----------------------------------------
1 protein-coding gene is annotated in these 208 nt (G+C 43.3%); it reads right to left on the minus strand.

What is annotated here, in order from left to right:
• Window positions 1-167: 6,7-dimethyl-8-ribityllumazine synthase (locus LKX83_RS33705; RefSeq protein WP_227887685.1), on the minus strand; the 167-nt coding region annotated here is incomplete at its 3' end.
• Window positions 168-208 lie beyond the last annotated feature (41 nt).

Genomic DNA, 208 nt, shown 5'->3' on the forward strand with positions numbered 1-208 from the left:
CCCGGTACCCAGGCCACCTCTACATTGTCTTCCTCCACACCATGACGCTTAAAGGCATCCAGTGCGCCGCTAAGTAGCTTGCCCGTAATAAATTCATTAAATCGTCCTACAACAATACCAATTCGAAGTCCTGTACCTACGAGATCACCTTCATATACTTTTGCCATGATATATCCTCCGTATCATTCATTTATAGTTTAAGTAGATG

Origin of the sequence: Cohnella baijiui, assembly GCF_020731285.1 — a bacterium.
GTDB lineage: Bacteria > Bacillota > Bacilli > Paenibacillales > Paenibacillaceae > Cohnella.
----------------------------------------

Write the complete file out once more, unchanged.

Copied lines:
1 protein-coding gene is annotated in these 208 nt (G+C 43.3%); it reads right to left on the minus strand.

What is annotated here, in order from left to right:
• Window positions 1-167: 6,7-dimethyl-8-ribityllumazine synthase (locus LKX83_RS33705; RefSeq protein WP_227887685.1), on the minus strand; the 167-nt coding region annotated here is incomplete at its 3' end.
• Window positions 168-208 lie beyond the last annotated feature (41 nt).

Genomic DNA, 208 nt, shown 5'->3' on the forward strand with positions numbered 1-208 from the left:
CCCGGTACCCAGGCCACCTCTACATTGTCTTCCTCCACACCATGACGCTTAAAGGCATCCAGTGCGCCGCTAAGTAGCTTGCCCGTAATAAATTCATTAAATCGTCCTACAACAATACCAATTCGAAGTCCTGTACCTACGAGATCACCTTCATATACTTTTGCCATGATATATCCTCCGTATCATTCATTTATAGTTTAAGTAGATG

Origin of the sequence: Cohnella baijiui, assembly GCF_020731285.1 — a bacterium.
GTDB lineage: Bacteria > Bacillota > Bacilli > Paenibacillales > Paenibacillaceae > Cohnella.